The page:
Finally, and a bit off the beaten track for me, is another YA from my publishers David Fickling Books. Liz Flanagan's Eden Summer has had reviewers foaming at the mouth, and I figured, why shouldn't I get to do a bit of drooling too?


I'm sorry Vinyl has come to an end. Devastated to see the back of Better Call Saul. Mildly discommoded by the end of The Knick. What has replaced them? Things. Or to be more precise: shows that may be defined as "Gentle Slacker Comedies", or what a friend of mine calls, "Loser Porn".

Netflix's Love brought enjoyment into my home, but I'm not quite sure how. I still can't explain why I liked it, so please don't ask. It's very explicit, by the way, if you were thinking of watching it in the company of your priest, pastor, immam or rabbi. Unless any of these also represent Aphrodite or better, Dionysus.

In a similar vein -- and excuse the pun -- is BBC's Scrotal Recall, also showing on Netflix. As with Love, it's a tale of gentle comedy, improbable couplings and mild heartbreak. No minds will be blown. No ribs will be broken due to explosive laughter, but, you know, fun. Ish.


As usual, I'm storming through the podcasts. New to my roster is the Revolutions history podcast with Mike Duncan. It's not as entertaining as HardCore History, but it follows a regular schedule. I learned a metric tonne of information about the English Civil War, and, in spite of being Irish, I even came away with respect for Oliver Cromwell.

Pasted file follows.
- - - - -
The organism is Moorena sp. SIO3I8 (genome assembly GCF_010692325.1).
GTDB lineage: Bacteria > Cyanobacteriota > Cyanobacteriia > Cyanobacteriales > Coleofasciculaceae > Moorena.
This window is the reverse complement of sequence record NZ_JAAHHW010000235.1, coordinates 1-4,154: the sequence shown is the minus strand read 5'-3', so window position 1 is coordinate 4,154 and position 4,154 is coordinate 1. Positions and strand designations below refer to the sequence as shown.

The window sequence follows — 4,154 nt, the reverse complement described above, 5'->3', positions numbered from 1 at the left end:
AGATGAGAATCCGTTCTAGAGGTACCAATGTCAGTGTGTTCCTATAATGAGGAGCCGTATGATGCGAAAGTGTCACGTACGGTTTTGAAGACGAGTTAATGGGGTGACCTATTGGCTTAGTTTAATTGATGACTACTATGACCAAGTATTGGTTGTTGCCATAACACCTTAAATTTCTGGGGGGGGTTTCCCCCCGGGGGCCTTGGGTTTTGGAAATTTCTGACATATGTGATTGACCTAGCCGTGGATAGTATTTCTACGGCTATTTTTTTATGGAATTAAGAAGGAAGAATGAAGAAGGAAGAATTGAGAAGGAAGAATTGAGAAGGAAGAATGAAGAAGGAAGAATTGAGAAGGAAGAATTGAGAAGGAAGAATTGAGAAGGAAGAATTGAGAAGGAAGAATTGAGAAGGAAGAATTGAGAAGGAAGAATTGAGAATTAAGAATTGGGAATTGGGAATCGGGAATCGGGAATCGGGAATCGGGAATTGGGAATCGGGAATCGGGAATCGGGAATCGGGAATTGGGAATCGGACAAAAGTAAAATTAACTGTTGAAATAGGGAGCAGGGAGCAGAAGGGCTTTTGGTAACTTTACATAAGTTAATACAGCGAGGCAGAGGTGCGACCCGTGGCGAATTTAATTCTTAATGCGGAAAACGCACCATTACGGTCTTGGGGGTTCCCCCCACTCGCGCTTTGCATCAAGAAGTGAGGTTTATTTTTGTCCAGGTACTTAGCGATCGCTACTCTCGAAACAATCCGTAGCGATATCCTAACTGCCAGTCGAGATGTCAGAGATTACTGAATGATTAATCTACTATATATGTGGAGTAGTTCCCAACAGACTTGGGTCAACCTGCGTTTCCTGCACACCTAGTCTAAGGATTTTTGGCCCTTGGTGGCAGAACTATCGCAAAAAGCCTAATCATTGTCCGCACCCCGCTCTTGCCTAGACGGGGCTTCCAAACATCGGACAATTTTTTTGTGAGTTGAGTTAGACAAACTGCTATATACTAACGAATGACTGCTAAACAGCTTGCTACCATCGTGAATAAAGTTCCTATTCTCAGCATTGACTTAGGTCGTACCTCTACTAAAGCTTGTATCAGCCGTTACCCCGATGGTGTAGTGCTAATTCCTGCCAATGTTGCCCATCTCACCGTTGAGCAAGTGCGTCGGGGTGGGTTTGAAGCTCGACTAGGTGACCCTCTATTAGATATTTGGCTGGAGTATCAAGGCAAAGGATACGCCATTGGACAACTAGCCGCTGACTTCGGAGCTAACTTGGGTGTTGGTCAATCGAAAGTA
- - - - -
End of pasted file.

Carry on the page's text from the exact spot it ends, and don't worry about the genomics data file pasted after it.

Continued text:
Now, I'm up to the Haitian slave revolt and this one is amazing; shocking; fascinating.


Other than that? How're you?

A New Article Up on BlackGate

Some time ago, I wrote a post about meeting Michael Swanwick at Boskone. I gushed a little about his novel, "The Iron Dragon's Daughter".

For some, like John O'Neill of blackgate.com, that wasn't bloated, long-winded or gassy enough. He persuaded me to write a full review.

Well, it's up right now -- on the actual INTERNET!!!

Don't be too astounded!

Hopefully tomorrow, I'll have another Reading/Watching post...

LuxCon and Reading


LuxCon? I really have nothing to say that I haven't said in previous years. A lovely Con run by lovely people. They always have the coolest guests of honour. This year's English language GOH was Belfast's own Ian McDonald of whom you have seen me rave on this page more than once. It was great to hang out with him and Wolfgang. It was even better to eat frites and to star on the winning team of the table quiz -- take that Mancunicon!


I've just completed David Mitchell's Black Swan Green.

It's yet another one of those books about growing up in the '80s, with all the usual elements -- you know, the music, the video games; awkward discos; casual racism; dodgems. So, yeah, more of the same except that it is astonishingly well written with tremendous characterization. I loved it by the end and especially appreciated the slight aftertaste of magic realism that threw everything else into relief.

Whether you're a refugee from the '80s, or simply a wannabe, Black Swan Green carries Peadar's highest recommendation.

I also found time to reread Michael Swanwick's The Iron Dragon's Daughter. More of that another day...